The Washington PostDemocracy Dies in Darkness

Why Indiana’s push to require cursive writing education could be a good thing

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Indiana’s Senate on Thursday overwhelmingly passed a bill requiring cursive writing be taught in schools, a mandate that the bill’s sponsor hopes will aid in brain development.

The bill was approved in a 39 to 9 vote, and sponsor Sen. Jean Leising (R) told that it was about more than simply expanding penmanship skills.

“When I first started dealing with this issue, I thought it was all about making sure that people could read cursive it if they weren’t taught to write it,” Leising said. “The reality is that child psychologists, statewide and nationally, say that it has a lot to do with cognitive brain development in children.”

Studies have indicated that there’s some truth to that. In 2006, for example, The College Board found that students who wrote SAT essays in cursive scored slightly better than those who did not. (Of course, the cause could be a third correlated factor.) Writing by hand involves significant brain activity, Texas A&M neuroscience professor William Klemm argued in a March piece in Psychology Today:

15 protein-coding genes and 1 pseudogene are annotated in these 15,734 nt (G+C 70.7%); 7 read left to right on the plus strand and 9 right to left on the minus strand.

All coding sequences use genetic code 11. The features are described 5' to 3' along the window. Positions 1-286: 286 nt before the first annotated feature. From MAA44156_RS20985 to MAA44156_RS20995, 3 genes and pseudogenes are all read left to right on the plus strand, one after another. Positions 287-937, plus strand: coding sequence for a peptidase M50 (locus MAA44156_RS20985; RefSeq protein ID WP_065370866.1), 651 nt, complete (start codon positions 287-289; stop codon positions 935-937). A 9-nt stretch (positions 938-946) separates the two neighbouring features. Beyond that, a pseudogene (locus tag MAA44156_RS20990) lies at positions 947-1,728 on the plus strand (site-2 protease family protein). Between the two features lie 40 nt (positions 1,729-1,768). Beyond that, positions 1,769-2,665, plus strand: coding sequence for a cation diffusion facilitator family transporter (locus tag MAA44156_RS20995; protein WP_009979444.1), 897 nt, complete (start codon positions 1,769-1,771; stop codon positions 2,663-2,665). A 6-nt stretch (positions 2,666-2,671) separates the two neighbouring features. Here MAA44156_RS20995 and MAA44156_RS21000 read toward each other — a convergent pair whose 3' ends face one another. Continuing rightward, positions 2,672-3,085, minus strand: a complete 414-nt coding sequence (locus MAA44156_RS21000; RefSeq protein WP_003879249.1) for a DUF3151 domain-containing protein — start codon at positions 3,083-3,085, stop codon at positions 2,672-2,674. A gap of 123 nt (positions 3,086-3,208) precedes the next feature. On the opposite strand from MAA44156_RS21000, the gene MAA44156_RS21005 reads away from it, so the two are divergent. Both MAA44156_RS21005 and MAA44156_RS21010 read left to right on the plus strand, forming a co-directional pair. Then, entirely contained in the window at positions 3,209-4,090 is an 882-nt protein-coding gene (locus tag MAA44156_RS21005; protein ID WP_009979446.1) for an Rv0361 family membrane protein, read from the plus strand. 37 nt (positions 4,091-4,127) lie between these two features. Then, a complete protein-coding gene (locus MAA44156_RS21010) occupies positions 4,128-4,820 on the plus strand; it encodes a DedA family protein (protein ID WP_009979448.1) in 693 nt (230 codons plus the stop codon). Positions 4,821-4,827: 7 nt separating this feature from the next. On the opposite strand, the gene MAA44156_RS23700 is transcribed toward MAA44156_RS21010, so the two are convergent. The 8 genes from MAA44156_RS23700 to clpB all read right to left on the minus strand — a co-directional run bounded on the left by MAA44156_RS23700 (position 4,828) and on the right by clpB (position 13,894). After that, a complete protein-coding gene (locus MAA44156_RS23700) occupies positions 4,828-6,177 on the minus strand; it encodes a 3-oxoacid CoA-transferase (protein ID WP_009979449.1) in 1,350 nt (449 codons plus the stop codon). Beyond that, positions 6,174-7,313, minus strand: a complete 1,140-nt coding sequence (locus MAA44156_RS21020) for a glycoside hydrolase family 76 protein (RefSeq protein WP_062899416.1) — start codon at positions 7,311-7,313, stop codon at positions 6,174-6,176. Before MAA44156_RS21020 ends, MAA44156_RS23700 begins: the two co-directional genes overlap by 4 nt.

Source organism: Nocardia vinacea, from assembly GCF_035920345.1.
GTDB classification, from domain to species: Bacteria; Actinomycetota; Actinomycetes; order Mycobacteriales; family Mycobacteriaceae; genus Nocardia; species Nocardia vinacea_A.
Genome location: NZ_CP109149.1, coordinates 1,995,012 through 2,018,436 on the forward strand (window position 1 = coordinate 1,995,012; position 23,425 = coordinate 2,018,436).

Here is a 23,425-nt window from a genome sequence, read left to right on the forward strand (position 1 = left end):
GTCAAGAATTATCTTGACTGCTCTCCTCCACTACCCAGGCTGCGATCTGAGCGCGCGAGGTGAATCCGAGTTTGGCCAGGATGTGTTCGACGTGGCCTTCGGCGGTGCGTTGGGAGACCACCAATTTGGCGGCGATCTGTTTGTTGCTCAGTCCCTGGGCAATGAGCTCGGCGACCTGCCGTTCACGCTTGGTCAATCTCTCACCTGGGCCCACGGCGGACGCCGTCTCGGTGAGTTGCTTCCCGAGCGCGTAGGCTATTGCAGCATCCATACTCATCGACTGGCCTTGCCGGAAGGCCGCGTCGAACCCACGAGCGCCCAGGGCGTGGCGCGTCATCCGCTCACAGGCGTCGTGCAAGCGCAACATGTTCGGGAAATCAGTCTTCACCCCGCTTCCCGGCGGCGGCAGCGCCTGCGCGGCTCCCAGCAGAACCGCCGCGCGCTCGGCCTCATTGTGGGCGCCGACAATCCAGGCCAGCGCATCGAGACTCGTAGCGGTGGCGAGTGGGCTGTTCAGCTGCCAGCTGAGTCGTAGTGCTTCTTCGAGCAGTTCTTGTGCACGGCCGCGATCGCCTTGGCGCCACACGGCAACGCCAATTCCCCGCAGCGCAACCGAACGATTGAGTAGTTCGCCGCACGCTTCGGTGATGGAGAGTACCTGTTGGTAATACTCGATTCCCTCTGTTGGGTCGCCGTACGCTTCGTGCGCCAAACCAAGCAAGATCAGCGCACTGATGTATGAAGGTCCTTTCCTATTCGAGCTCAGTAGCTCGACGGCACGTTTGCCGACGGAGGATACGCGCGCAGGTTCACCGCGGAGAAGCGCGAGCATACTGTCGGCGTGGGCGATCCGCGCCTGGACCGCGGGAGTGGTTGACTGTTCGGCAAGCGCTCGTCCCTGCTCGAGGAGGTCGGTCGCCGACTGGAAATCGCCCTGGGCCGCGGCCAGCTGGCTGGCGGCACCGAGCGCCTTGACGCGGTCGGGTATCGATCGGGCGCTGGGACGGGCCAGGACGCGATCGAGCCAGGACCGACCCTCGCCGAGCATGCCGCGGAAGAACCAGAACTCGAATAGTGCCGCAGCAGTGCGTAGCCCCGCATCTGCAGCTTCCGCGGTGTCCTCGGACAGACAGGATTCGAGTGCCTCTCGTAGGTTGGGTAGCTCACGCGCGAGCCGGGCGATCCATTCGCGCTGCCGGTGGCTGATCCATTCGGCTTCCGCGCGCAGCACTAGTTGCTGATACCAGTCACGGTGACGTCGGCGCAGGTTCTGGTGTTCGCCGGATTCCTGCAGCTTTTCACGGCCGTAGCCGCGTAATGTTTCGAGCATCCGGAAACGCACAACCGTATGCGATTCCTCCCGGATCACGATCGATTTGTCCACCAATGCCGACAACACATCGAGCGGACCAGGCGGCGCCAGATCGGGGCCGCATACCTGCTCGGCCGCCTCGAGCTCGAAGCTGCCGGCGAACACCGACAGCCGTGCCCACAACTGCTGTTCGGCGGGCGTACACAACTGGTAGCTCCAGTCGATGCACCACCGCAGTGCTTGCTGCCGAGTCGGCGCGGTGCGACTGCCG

Cursive writing, compared to printing, is even more beneficial because the movement tasks are more demanding, the letters are less stereotypical, and the visual recognition requirements create a broader repertoire of letter representation. Cursive is also faster and more likely to engage students by providing a better sense of personal style and ownership.
Other research highlights the hand’s unique relationship with the brain when it comes to composing thoughts and ideas. Virginia Berninger, a professor at the University of Washington, reported her study of children in grades two, four and six that revealed they wrote more words, faster, and expressed more ideas when writing essays by hand versus with a keyboard.

Cursive writing may seem like a dying art, but surveys have shown that more than half of second- or third-grade educators still teach it to their students. And it has received renewed defense in recent years, as state after state adopted the uniform Common Core set of educational standards which does not include a cursive requirement. The standards have been adopted by 45 states and a movement to mandate cursive education is underway in at least sevenCalifornia, Idaho, Indiana, Kansas, Massachusetts, North Carolina and Utah.